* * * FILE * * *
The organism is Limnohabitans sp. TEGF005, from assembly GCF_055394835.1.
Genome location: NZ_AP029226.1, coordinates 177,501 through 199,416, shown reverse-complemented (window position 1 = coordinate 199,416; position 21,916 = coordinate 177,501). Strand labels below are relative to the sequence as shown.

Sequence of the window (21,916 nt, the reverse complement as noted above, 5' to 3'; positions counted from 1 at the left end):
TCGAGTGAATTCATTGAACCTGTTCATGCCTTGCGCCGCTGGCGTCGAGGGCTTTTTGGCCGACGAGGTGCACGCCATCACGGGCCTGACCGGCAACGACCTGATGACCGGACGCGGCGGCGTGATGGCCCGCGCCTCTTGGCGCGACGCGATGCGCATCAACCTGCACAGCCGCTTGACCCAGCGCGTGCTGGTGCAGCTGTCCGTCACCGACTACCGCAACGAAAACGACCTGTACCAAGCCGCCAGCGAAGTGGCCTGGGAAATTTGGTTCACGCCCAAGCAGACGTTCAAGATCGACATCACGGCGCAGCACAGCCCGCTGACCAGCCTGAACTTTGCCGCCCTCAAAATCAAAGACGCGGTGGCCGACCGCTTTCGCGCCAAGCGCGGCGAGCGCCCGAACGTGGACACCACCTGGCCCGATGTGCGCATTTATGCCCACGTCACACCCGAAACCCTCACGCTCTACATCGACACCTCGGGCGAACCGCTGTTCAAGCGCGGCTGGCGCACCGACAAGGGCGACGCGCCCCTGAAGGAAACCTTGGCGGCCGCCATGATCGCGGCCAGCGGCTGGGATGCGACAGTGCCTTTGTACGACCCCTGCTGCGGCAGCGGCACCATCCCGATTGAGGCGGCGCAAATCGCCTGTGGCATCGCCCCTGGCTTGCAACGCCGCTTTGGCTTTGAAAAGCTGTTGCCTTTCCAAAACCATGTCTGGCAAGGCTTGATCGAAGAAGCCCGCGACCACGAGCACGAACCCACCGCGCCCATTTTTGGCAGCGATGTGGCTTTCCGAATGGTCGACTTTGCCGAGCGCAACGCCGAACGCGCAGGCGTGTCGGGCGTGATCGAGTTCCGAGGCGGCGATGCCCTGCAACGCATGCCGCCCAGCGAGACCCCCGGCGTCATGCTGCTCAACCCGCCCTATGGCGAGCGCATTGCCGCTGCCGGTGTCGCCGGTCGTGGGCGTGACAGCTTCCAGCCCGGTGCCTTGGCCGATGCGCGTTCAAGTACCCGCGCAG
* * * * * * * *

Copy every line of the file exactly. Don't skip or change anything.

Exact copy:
The organism is Limnohabitans sp. TEGF005, from assembly GCF_055394835.1.
Genome location: NZ_AP029226.1, coordinates 177,501 through 199,416, shown reverse-complemented (window position 1 = coordinate 199,416; position 21,916 = coordinate 177,501). Strand labels below are relative to the sequence as shown.

Sequence of the window (21,916 nt, the reverse complement as noted above, 5' to 3'; positions counted from 1 at the left end):
TCGAGTGAATTCATTGAACCTGTTCATGCCTTGCGCCGCTGGCGTCGAGGGCTTTTTGGCCGACGAGGTGCACGCCATCACGGGCCTGACCGGCAACGACCTGATGACCGGACGCGGCGGCGTGATGGCCCGCGCCTCTTGGCGCGACGCGATGCGCATCAACCTGCACAGCCGCTTGACCCAGCGCGTGCTGGTGCAGCTGTCCGTCACCGACTACCGCAACGAAAACGACCTGTACCAAGCCGCCAGCGAAGTGGCCTGGGAAATTTGGTTCACGCCCAAGCAGACGTTCAAGATCGACATCACGGCGCAGCACAGCCCGCTGACCAGCCTGAACTTTGCCGCCCTCAAAATCAAAGACGCGGTGGCCGACCGCTTTCGCGCCAAGCGCGGCGAGCGCCCGAACGTGGACACCACCTGGCCCGATGTGCGCATTTATGCCCACGTCACACCCGAAACCCTCACGCTCTACATCGACACCTCGGGCGAACCGCTGTTCAAGCGCGGCTGGCGCACCGACAAGGGCGACGCGCCCCTGAAGGAAACCTTGGCGGCCGCCATGATCGCGGCCAGCGGCTGGGATGCGACAGTGCCTTTGTACGACCCCTGCTGCGGCAGCGGCACCATCCCGATTGAGGCGGCGCAAATCGCCTGTGGCATCGCCCCTGGCTTGCAACGCCGCTTTGGCTTTGAAAAGCTGTTGCCTTTCCAAAACCATGTCTGGCAAGGCTTGATCGAAGAAGCCCGCGACCACGAGCACGAACCCACCGCGCCCATTTTTGGCAGCGATGTGGCTTTCCGAATGGTCGACTTTGCCGAGCGCAACGCCGAACGCGCAGGCGTGTCGGGCGTGATCGAGTTCCGAGGCGGCGATGCCCTGCAACGCATGCCGCCCAGCGAGACCCCCGGCGTCATGCTGCTCAACCCGCCCTATGGCGAGCGCATTGCCGCTGCCGGTGTCGCCGGTCGTGGGCGTGACAGCTTCCAGCCCGGTGCCTTGGCCGATGCGCGTTCAAGTACCCGCGCAG